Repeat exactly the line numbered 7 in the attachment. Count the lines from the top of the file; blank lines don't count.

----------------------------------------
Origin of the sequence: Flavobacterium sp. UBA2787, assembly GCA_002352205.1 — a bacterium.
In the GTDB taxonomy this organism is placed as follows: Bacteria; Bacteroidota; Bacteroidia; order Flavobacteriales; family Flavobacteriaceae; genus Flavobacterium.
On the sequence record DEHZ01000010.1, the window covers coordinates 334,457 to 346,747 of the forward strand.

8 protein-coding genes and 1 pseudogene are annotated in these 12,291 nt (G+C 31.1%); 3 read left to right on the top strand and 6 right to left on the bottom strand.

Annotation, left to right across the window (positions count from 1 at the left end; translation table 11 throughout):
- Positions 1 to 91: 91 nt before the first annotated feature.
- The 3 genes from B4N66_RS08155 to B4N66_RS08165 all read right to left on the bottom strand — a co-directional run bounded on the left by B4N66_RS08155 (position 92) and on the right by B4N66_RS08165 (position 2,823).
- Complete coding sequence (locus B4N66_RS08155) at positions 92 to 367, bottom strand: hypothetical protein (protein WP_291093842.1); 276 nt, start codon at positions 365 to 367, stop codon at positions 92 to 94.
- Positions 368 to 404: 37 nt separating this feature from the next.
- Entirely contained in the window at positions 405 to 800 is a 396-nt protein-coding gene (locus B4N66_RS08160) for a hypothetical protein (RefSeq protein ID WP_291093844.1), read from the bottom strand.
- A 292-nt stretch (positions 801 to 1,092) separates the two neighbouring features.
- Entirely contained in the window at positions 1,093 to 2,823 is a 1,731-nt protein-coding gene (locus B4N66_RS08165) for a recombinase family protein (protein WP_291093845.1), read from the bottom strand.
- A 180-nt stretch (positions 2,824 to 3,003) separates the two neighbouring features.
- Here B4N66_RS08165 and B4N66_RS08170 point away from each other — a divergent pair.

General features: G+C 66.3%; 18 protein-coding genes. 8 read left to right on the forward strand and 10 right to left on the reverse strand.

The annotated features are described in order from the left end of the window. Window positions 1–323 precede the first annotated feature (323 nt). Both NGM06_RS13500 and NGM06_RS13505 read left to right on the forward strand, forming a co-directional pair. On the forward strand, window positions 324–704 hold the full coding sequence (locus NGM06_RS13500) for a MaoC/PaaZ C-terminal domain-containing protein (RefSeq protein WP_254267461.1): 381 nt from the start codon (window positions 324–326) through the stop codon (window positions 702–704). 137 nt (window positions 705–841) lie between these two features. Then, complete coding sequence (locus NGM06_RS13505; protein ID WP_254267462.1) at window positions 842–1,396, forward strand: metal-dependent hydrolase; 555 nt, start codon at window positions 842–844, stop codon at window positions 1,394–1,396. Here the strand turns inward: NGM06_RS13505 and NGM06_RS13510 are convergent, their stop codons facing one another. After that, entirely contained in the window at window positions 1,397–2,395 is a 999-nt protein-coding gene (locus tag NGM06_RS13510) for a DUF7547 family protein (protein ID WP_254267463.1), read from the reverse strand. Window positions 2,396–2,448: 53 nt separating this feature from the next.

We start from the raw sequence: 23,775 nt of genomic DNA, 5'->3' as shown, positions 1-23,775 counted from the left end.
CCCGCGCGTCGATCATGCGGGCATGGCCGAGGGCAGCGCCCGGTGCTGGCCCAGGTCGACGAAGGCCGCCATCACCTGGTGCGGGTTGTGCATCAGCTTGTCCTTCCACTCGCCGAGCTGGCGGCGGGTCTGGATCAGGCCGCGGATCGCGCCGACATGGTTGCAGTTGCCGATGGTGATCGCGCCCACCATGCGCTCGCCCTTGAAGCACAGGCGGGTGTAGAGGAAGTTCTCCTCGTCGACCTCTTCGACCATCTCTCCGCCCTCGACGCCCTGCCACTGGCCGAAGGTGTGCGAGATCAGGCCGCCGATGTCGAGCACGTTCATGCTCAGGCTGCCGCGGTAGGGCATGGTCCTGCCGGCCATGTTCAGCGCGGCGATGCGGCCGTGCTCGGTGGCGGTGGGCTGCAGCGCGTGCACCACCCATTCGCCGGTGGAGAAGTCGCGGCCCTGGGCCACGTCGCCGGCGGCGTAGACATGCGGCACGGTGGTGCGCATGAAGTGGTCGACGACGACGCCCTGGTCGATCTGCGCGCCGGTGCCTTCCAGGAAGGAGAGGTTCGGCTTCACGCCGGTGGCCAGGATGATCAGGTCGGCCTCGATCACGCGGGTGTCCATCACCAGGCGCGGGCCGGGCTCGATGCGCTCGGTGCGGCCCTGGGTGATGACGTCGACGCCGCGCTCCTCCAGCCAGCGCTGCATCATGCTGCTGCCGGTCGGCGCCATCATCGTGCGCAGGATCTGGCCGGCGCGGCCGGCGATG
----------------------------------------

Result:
- The 3 genes from B4N66_RS08155 to B4N66_RS08165 all read right to left on the bottom strand — a co-directional run bounded on the left by B4N66_RS08155 (position 92) and on the right by B4N66_RS08165 (position 2,823).